The study represents an important contribution to the sparse literature on the topic involved, related to cognitive electrophysiological differences in the executive functions of basketball players as a function of playing position. It presents data from an interesting study. The article is well structured and easy to read. However, the Abstract section is not well written, since it does not follow the relevant parts of a study. I believe that the results are sufficiently relevant, although there are a number of issues that would need to be addressed before publication. They are:

- The abstract structure should be improved.

- In terms of writing, the paper relies on some references that (from my viewpoint) could be complemented with some more recent ones. In addition, authors could take into account shorten the introduction section.

- One of the most important requirements would be to explain more or justify the sampling, with all the limitations that it presents. It seems one of the weakest points of the study. At least, it would be interesting if this question were explained in the letter of response to the reviewers. It would be necessary to explain in more detail the recruitment process. Was it randomized? Why not?

- On the other hand, I suggest to the authors to add an "Ethical considerations section".

- Limitations of sampling should be referred.

Overall, it is an interesting study that represents an important contribution to the literature of this field, and it clearly contributes new knowledge to gain insight on it.

Author Response

Please see the attachment.

Author Response File: Author Response.pdf

Reviewer 3 Report

Thank you for asking me to review the manuscript titled, “Behavioral and cognitive electrophysiological difference in the executive function of basketball players as a function of playing position.” Below are my comments and suggestions.


Title: The title is appropriate. One suggestion is to add “Taiwanese” before basketball players since this helps better describe the sample.


Abstract: The abstract gives an appropriate overview of the manuscript.




  • Line 46 - suggest to change “suffer from” to “experience”
  • Line 53 - thought it is described later on line 163,a brief mention of what N2 amplitudes/latencies measure might help readers early in the paper who are not familiar with ERP
  • Line 91 - suggest “…making successful shots with a ball through their…”
  • Line 100 - change “categories” to “positions”
  • Otherwise, the Introduction does an excellent job of describing the background of the study. I have no further comments here.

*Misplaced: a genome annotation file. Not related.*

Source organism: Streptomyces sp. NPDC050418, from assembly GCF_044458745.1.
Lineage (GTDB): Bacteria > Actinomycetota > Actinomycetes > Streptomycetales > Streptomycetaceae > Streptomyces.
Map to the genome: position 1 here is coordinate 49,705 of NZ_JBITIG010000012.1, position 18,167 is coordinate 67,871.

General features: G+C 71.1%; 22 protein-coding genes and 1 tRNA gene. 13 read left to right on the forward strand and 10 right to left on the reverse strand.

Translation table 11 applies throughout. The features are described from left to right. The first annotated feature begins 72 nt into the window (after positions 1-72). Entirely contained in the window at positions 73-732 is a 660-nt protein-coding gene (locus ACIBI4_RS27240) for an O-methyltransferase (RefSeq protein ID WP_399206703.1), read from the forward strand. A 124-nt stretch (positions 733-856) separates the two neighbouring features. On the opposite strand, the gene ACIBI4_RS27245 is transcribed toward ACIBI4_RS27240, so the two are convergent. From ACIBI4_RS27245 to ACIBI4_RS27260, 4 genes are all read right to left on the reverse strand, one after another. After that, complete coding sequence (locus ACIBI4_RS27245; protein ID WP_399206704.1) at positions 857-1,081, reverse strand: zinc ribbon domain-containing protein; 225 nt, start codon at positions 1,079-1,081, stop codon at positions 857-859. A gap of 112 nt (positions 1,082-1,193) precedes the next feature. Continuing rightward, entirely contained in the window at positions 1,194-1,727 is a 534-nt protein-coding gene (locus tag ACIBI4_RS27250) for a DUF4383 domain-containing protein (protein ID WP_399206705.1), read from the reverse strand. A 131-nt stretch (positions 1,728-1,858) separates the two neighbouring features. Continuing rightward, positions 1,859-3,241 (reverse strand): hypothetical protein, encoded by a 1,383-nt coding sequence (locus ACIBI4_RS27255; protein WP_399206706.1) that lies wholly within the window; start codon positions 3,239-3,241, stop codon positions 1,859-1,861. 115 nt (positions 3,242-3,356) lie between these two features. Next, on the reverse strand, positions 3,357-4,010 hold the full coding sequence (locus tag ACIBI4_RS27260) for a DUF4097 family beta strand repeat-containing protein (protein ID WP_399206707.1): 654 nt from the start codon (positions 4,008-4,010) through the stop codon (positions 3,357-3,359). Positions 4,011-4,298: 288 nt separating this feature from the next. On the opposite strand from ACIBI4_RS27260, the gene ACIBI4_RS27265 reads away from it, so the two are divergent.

Materials and Methods:


  • Line 195 - did the participants practice or exercise prior to the study on the day of the study? I think this is worth mentioning briefly given the effects of exercise on cognition.
  • Similarly, what time of the day did the experiments occur? Brief mention of time of day of the study (morning/afternoon) should be mention given diurnal fluctuations on cortisol that has been shown to affect cognition.
  • Line 197 - reference is needed for the MMSE
  • Line 261 - change to “space bar”
  • Line 266 - BDI-II should be defined in the text and a reference should be added; what is the basketball experience? Is that just the amount of years of basketball played? This should be mentioned briefly.
  • Table 1 - since height and weight were significantly different between the groups, were these variables used as control variables in subsequent analyses?
  • Otherwise, the methods are clear and well-written. Well done.




  • Line 366 - “Volleyball” should be one word throughout the manuscript
  • For the Limitations section, it should also be mentioned that the sample was all male and in Taiwanese individuals, so it is unknown if these effects extend to other countries or women.


Overall, the results of the study are very interesting and could provide a neural basis for why guards and forwards have different cognitive abilities. It could also be used as in sports psychology applications to determine if practice lends to increases in cognitive abilities. It will be interesting to see future studies from this research group. The paper is very well-written, and so I have minimal comments. I wish the researchers all of the best with their future endeavors, and hope this review finds them well.

Author Response

Please see the attachment.

Author Response File: Author Response.pdf